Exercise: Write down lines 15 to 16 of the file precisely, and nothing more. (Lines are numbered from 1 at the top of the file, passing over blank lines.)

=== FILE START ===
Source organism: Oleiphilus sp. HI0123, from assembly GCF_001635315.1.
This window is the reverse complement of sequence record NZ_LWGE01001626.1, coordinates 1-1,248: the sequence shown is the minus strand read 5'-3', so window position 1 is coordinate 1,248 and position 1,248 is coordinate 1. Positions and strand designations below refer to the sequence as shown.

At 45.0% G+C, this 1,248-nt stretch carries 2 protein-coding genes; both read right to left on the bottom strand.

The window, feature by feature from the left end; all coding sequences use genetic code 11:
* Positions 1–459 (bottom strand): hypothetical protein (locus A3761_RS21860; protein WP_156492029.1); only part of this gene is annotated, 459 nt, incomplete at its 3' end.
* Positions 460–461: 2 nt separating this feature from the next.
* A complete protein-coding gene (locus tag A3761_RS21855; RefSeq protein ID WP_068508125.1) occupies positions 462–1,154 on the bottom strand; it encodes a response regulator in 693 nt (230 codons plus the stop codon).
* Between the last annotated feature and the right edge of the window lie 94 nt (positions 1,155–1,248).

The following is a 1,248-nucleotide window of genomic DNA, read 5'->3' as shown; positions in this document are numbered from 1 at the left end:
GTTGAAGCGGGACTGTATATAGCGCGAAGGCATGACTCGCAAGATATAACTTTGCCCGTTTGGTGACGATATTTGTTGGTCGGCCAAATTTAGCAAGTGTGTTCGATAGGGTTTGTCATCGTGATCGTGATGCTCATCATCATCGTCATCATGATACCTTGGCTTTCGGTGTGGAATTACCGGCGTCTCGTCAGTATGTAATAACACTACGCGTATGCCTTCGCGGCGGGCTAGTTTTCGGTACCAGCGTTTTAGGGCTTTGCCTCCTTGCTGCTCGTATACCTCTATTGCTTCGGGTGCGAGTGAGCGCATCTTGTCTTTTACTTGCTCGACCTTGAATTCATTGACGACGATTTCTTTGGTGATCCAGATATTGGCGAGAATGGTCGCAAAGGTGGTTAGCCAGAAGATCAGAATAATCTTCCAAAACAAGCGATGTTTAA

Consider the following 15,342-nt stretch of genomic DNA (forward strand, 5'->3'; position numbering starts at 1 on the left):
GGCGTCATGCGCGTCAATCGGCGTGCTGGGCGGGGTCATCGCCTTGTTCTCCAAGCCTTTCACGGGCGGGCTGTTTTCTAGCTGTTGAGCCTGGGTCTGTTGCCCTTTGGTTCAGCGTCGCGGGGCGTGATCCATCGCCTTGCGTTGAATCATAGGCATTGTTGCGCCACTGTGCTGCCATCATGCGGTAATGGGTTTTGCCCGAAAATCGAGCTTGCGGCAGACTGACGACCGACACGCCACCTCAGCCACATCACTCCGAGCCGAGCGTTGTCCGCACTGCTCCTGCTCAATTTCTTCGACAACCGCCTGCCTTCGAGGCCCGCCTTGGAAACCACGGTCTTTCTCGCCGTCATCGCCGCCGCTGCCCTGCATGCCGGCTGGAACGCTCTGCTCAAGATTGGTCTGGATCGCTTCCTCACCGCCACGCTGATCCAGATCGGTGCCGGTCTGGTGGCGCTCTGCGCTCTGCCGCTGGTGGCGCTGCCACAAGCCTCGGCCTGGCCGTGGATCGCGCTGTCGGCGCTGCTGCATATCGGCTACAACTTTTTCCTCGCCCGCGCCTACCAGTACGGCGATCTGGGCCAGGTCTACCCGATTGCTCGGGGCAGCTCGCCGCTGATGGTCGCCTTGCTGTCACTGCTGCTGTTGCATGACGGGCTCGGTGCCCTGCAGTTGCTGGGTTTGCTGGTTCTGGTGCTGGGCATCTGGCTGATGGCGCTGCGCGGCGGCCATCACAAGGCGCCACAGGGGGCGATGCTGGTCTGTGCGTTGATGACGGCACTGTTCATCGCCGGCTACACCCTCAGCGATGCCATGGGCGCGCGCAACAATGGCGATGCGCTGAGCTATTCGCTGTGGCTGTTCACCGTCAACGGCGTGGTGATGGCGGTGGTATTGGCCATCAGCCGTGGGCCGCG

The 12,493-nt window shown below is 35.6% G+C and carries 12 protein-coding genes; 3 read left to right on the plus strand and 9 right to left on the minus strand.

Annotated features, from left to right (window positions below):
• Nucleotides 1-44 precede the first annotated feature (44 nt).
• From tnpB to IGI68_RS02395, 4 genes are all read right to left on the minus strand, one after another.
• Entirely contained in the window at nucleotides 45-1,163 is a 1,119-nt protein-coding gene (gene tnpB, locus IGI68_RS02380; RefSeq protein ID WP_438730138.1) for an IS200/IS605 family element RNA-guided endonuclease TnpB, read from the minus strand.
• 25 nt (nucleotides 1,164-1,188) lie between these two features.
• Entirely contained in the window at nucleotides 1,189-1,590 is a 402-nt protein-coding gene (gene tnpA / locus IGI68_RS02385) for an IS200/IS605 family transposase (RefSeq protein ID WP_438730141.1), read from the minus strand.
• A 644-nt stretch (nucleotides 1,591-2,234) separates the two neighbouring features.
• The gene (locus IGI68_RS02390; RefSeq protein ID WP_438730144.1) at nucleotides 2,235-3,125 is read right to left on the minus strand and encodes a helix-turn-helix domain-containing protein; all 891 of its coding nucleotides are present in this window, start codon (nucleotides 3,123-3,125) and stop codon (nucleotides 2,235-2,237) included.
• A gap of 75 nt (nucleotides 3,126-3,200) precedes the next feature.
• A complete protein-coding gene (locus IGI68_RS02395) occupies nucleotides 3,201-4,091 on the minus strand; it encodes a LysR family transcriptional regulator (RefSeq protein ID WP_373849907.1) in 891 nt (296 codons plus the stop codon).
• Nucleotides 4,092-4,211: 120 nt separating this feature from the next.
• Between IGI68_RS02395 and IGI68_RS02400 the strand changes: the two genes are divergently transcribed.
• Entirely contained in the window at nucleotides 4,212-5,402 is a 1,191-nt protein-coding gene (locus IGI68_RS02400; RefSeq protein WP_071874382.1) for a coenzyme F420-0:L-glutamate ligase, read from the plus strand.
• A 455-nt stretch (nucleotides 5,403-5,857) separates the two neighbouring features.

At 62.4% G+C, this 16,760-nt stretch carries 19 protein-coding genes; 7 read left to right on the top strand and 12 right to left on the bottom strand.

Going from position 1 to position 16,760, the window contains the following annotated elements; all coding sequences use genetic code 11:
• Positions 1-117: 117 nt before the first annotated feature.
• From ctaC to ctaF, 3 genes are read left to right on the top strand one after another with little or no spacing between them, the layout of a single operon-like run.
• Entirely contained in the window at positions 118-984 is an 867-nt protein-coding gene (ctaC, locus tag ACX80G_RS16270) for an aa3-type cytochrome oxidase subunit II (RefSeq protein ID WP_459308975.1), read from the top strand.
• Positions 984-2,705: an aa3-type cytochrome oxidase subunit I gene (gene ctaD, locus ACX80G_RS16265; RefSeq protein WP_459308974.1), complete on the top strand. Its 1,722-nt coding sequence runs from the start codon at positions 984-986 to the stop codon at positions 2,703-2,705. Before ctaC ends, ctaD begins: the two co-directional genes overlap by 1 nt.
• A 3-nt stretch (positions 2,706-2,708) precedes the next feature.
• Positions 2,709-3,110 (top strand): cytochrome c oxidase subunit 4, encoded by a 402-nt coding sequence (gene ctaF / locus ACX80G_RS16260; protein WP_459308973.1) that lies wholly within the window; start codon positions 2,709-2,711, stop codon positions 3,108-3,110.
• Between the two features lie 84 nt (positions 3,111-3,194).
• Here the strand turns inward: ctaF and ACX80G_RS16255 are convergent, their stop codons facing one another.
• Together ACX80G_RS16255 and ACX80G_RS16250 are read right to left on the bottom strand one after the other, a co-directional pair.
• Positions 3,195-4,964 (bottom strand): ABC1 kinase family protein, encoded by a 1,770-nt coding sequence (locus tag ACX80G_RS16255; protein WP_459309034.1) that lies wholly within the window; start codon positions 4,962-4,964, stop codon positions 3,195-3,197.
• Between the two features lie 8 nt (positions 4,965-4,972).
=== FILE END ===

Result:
• Nucleotides 1-44 precede the first annotated feature (44 nt).
• From tnpB to IGI68_RS02395, 4 genes are all read right to left on the minus strand, one after another.